Microsoft Hacked Again?
Page 1 of 1
This morning's domain name server problems at Microsoft Corp. could be the result of a break in, despite the company's claim it was an internal data center problem.
If so, that would make it the second time in less than a year Microsoft's network has been compromised.
In what could very well be a Denial of Service attack, Microsoft technicians are trying to correct problems with its four domain name servers, which respond only sporadically to DNS queries. Hardware problems could be the reason, but indicators are pointing at a possible break in.
Magnus Bodin, a network developer at Internet consultancy company Framfab in Sweden, noted that all four Microsoft DNS servers were located under one network segment and one IP subnet (207.46.138.xx), making it easy for infiltrators to compromise.
"It makes it easier because you just have to attack one single subnet, that's the reason I first suspected the server was attacked," Bodin said. "If you're hosting a lot of domains, and you have delegated those domains to separate servers, they should always be on separate subnets. No one real professional DNS host would do (what Microsoft did), and that's a fact."
Microsoft, however maintains that the problems were due to internal problems at its data center.
"Right now we're having a problem with our DNS server," Microsoft spokesperson Adam Sohn said Wednesday morning. "Our sites are up and running, but they can't connect because of the name server. We expect to have it back to normal soon."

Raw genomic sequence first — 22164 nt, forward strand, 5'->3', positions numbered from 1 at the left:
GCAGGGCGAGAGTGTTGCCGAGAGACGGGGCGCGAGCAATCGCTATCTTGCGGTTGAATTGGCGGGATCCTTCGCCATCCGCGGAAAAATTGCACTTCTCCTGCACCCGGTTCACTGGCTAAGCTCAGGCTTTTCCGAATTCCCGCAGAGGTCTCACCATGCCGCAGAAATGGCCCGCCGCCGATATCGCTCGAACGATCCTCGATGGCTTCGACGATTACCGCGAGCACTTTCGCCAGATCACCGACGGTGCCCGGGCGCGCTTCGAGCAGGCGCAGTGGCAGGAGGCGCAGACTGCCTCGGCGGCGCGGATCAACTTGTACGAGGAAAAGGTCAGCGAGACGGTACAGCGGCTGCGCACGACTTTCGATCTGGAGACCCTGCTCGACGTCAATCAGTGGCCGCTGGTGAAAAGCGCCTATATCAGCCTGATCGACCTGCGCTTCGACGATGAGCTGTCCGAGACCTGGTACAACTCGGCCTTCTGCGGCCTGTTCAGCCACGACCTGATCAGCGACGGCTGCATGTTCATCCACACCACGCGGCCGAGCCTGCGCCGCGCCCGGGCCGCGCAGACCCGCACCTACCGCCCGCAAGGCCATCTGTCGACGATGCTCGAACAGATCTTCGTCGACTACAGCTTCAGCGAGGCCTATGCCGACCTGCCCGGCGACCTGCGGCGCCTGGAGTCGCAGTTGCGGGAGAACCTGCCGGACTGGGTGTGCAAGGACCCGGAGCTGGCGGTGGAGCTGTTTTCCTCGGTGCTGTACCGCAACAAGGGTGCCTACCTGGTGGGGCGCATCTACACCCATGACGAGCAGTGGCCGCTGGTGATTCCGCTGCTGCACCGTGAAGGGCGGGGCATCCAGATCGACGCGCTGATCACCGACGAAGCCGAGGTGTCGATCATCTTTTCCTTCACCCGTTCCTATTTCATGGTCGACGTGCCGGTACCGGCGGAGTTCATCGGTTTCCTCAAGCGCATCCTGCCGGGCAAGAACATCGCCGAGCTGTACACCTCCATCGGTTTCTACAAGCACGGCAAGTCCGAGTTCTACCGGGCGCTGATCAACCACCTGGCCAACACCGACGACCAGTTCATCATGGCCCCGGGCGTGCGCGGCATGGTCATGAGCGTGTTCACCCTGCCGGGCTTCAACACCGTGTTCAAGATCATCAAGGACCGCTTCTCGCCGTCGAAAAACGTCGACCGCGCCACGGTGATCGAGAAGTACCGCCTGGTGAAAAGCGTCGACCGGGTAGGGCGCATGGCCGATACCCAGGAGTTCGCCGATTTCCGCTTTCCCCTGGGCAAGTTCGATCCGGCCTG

Microsoft-owned properties, including MSNBC.com, Encarta.com, Zone.com and Hotmail.com, were put out of commission Tuesday night and only recently have started to come back online, in fits and starts.
As of press time, Encarta.com, Hotmail.com and MSNBC.com are up and running, but other Microsoft sites continue to have problems.
Earlier this morning, www.microsoft.co.uk had a message on its Web page apologizing for the disruption in service to its Web site, saying all Microsoft sites would be back in business as soon as possible.
This is the software giant's second DNS issue in less than a week. Saturday, users were unable to access a number of the company's sites for more than 12 hours due to an error-filled DNS table published by the domain registrar, MyDomain.com.
Richard Lau, MyDomain.com president, said the problem was human error.
"Our situation revealed a massive flaw in some DNS resolution server software being used by some ISPs," Lau said. "At first we thought it was a Denial of Service attack but then learned that some DNS resolution software used by other ISPs has bugs that cause it to ask our non-authoritative name servers what are the IP addresses for these domains, which we are not listed as authoritative for."
Microsoft's problems this week are sure to be the subject of its next meeting at the Information Technology Information Sharing and Analysis Center, a joint effort between Microsoft and 18 other industry heavyweights.
Companies like AT&T, Hewlett-Packard Co., Symantec Corp. and Oracle Corp. banded together to share information on the security threats that threaten its networks.
Microsoft is building a reputation as a leaky network. In late October 2000, crackers were able to access top-secret source code files using the QAZ trojan. The virus, when opened by an unsuspecting user, replaces the Windows Notepad with a copy of its own and opens a "back door" to computer. And earlier this week, Microsoft's New Zealand site was cracked and defaced by a group calling itself Prime Suspectz.